Document associated with: lawsuit, Campbell v. Campbell
Record 1 of 1
System Number: 05430
Date: [May/June 1888?]
Author: Walter Richard Sickert
Repository: Glasgow University Library
Call Number: MS Whistler S74
Document Type: ALS
FINCHLEY ROAD STATION.
54, BROADHURST GARDENS,
SOUTH HAMPSTEAD. N. W.
My dear Jimmy
You have written to me in a fit of the blues. Indifference you know perfectly well I have never shown towards anything that concerned you, dating back to years before I even knew you, and independance [sic] is a quality
I have never the merit of which I have never heard you throw a doubt upon - except indeed in the matter of Switzerland, and there I went for health & not for scenery.
The matter of the Institute has after all a pleasant side for you, as I explained to you. It shows
merely that now you have taught me to walk I am not crying to be carried - You have quite enough on your hands without having to run the shakey [sic] work of mere devotion. I know you would do [p. 2] it & do it superbly but although altogether healthier in [the?] matter [of etchings?] and that is one reason the more why I do not mean to [four illegible words] throw myself on your good-nature but take my chance and peddle my work where & how I can. In fact I have no other choice, as you know. Painting must be for me a profession & not be a pastime, or else I must give it up & take to something practical.
I will send you copies this evening of the Fine Art correspondence. I have
been unfortunately been very much [hindered?] by my own affairs from attending to it as promptly as I should wish to have done. And added to that I at first waited from day to day in the hope of the Campbell case terminating & enabling me to see George Lewis. However I have [p. 3] given that up & got Mr. [Lickfold's?] opinion which is that we must do the best we can but should have no case.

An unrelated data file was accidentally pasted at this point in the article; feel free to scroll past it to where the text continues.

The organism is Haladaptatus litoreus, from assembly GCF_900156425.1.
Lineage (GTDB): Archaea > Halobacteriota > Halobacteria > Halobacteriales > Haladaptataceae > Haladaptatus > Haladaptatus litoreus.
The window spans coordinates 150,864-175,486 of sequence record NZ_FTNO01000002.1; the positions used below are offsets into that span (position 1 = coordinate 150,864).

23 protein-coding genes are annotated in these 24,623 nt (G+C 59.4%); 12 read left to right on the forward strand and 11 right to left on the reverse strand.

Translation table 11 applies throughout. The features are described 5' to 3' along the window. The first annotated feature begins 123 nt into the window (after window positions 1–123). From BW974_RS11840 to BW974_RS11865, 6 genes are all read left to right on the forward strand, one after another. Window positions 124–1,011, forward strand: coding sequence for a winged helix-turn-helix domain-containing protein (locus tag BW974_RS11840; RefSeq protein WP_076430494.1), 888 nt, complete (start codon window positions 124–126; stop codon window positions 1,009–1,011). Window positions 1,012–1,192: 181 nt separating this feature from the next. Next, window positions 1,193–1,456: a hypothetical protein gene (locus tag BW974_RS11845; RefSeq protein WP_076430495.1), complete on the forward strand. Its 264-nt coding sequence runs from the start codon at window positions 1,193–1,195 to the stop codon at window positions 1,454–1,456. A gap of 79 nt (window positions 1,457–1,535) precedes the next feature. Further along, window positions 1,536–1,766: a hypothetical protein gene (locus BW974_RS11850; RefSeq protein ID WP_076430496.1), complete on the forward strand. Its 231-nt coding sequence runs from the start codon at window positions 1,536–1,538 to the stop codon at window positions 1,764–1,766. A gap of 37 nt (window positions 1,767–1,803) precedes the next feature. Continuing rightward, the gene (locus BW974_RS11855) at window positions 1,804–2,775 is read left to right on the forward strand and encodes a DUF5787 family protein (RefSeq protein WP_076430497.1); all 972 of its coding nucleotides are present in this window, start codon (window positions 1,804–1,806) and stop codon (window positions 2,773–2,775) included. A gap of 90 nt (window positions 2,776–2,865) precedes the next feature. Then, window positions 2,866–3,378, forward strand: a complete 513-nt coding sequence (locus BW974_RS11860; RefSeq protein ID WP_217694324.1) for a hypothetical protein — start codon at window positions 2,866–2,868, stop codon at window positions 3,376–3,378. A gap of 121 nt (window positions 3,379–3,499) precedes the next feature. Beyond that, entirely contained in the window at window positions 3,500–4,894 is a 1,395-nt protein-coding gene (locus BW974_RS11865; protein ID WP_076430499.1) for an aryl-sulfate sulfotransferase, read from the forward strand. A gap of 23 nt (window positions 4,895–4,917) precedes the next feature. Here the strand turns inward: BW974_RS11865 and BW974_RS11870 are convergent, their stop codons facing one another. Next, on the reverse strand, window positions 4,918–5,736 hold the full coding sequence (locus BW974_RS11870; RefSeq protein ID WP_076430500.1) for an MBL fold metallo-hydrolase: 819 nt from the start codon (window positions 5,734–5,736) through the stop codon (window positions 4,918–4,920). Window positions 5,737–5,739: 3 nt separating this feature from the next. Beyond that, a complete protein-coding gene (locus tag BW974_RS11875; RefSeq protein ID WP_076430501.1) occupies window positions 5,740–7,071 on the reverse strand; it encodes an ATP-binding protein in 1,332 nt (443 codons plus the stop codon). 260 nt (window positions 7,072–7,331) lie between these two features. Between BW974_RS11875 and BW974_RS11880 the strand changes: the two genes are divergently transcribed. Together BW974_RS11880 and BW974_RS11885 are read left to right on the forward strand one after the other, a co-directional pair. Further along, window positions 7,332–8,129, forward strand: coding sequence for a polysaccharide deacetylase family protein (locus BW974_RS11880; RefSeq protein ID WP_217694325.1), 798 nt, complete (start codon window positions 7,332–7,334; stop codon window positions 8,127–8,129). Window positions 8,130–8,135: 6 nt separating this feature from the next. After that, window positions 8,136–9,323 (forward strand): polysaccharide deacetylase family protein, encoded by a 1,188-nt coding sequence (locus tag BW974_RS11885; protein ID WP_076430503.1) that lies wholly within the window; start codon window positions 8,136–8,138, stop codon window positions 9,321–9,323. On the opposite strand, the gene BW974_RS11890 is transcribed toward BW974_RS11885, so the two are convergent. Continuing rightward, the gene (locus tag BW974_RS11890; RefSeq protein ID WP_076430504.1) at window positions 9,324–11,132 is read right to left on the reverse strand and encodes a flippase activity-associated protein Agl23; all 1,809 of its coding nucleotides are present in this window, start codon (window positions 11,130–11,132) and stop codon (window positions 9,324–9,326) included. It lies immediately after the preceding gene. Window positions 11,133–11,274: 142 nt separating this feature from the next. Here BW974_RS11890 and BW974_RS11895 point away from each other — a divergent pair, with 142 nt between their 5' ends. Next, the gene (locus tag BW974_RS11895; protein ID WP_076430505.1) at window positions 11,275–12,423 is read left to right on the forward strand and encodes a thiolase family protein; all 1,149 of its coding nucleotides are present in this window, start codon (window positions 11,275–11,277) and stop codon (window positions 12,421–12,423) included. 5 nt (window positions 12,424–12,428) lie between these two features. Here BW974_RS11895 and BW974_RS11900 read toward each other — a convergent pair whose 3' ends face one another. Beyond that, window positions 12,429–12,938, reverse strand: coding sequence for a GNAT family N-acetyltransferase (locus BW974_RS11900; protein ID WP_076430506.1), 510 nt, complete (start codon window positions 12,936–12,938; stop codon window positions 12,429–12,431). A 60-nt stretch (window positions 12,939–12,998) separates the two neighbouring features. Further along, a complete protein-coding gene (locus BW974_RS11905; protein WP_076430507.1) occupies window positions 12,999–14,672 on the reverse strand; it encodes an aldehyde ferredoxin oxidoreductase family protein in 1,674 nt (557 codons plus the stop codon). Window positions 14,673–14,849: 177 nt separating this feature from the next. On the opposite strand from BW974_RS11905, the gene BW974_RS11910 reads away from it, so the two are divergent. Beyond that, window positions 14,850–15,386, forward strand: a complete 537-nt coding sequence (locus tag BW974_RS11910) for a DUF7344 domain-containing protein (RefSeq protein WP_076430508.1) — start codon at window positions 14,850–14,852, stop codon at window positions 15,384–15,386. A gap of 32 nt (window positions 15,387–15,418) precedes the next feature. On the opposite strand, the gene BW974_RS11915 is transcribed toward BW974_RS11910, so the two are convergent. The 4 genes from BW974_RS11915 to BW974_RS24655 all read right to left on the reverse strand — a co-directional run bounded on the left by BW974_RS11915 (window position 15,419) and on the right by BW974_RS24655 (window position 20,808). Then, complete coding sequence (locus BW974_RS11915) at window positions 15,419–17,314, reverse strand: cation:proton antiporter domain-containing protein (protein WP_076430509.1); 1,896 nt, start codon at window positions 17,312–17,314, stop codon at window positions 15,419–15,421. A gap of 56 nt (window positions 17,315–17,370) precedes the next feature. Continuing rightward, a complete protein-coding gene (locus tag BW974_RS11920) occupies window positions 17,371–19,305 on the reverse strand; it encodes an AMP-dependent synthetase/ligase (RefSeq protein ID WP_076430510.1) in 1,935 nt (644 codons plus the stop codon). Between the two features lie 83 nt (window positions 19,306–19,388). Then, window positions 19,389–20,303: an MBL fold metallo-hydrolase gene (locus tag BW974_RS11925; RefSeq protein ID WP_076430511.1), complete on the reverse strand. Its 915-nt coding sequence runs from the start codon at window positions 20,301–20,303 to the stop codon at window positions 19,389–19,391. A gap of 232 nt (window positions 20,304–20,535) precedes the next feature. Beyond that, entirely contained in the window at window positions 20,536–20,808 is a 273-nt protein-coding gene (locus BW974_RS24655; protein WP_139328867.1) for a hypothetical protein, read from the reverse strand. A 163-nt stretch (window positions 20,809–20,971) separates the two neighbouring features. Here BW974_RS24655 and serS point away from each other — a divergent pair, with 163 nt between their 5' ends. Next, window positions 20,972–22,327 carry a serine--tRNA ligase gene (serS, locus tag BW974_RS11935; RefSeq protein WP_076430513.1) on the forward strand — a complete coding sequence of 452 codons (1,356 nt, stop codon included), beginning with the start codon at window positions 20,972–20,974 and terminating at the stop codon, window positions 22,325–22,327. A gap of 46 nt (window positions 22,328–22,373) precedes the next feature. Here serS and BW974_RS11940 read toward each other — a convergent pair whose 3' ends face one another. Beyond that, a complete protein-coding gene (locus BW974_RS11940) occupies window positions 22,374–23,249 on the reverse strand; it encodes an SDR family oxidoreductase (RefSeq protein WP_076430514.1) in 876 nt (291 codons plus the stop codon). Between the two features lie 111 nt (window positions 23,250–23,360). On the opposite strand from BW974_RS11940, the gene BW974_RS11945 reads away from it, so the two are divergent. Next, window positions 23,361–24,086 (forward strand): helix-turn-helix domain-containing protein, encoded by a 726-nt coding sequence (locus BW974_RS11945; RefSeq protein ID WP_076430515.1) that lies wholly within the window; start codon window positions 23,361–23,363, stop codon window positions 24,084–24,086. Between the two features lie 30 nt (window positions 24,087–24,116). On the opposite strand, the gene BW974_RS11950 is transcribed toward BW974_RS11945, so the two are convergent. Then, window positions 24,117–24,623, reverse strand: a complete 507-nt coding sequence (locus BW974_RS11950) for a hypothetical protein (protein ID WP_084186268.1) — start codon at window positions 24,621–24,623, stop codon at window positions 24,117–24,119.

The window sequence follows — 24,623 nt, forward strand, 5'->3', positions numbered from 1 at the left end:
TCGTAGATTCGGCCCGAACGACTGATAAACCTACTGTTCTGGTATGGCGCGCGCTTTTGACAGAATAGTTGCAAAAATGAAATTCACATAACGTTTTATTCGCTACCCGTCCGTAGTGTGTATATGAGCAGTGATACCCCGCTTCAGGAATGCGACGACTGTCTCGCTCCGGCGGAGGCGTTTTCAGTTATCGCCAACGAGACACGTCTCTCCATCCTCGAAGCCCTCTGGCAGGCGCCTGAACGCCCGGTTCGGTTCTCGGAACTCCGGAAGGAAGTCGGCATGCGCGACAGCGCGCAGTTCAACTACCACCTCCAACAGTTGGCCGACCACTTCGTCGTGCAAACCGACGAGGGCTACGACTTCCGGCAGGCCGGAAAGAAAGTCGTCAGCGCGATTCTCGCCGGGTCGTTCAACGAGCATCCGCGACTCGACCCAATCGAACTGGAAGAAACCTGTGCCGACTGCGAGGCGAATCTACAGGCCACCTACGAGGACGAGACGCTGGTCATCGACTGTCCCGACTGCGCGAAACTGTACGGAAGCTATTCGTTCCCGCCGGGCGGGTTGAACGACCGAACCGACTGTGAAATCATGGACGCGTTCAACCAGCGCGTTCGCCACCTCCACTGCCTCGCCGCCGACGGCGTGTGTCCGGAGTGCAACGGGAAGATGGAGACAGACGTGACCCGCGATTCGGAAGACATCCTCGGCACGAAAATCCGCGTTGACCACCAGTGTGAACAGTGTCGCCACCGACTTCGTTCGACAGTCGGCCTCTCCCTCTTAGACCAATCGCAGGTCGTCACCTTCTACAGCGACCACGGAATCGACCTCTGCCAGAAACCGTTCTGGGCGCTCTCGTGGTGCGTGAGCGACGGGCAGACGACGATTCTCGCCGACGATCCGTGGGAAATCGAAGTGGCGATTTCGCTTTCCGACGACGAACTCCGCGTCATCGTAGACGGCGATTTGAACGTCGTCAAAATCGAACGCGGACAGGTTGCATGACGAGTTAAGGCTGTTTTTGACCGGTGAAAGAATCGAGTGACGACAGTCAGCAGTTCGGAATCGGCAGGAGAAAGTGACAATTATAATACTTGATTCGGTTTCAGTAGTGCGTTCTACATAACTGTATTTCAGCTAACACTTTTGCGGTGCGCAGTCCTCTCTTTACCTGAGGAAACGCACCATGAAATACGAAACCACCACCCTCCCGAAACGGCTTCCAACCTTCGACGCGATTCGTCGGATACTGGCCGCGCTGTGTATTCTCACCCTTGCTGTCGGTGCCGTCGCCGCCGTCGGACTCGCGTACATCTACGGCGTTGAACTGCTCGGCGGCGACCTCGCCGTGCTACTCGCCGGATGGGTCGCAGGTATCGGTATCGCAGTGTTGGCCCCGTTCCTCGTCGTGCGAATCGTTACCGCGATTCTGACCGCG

And o master "be not as a lion within thy house nor frantick [sic] among thy pupils!" For they mean very well.
1. [May/June 1888?]
Dated by reference to 'Institute' (see below).
The paper has a narrow mourning border.
Sickert asserted his independence from JW by refusing to join the Royal Society of British Artists committee, and instead, exhibiting in 1888 with The Institute of Oil Painters (see Wendy Baron and Richard Shone, Sickert Paintings, New Haven and London, 1992, p. 35, quoting this letter).
5. Fine Art correspondence
The Fine Art Society, London print dealers, had for some reason sold some of JW's etchings without his authorisation, and Sickert, on JW's behalf, had sought adequate compensation.
Gertrude Elizabeth Campbell (1857-1911), née Blood, Lady Colin Campbell, writer, art critic and amateur artist [more], petitioned for divorce from her husband in 1886; he presented counter claims. Both claims were eventually dismissed. The case aroused great controversy.